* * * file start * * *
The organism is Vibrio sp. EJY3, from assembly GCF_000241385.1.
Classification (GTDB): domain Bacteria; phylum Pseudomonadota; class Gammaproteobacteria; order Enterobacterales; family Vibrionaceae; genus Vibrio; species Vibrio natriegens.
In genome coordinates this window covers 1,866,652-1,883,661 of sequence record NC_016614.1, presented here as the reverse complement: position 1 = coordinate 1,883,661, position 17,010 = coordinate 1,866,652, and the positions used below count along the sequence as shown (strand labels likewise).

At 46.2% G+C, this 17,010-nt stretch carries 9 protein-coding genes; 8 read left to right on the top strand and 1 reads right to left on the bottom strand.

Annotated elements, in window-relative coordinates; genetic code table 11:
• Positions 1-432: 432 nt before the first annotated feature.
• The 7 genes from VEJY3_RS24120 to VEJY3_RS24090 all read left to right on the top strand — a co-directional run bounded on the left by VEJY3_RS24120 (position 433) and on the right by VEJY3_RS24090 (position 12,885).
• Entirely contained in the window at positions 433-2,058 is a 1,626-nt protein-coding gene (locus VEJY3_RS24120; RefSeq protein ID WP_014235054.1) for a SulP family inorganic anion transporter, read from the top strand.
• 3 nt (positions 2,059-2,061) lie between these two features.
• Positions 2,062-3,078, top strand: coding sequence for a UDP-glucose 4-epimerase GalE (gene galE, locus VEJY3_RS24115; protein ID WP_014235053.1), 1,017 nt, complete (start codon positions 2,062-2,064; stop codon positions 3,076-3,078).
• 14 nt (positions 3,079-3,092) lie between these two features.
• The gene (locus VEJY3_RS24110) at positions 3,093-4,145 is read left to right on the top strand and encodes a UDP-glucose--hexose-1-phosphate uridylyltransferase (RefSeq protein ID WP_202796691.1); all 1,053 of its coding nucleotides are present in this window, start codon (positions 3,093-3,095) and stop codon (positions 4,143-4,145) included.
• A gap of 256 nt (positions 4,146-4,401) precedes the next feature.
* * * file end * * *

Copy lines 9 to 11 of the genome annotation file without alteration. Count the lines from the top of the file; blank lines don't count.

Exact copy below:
• 3 nt (positions 2,059-2,061) lie between these two features.
• Positions 2,062-3,078, top strand: coding sequence for a UDP-glucose 4-epimerase GalE (gene galE, locus VEJY3_RS24115; protein ID WP_014235053.1), 1,017 nt, complete (start codon positions 2,062-2,064; stop codon positions 3,076-3,078).
• 14 nt (positions 3,079-3,092) lie between these two features.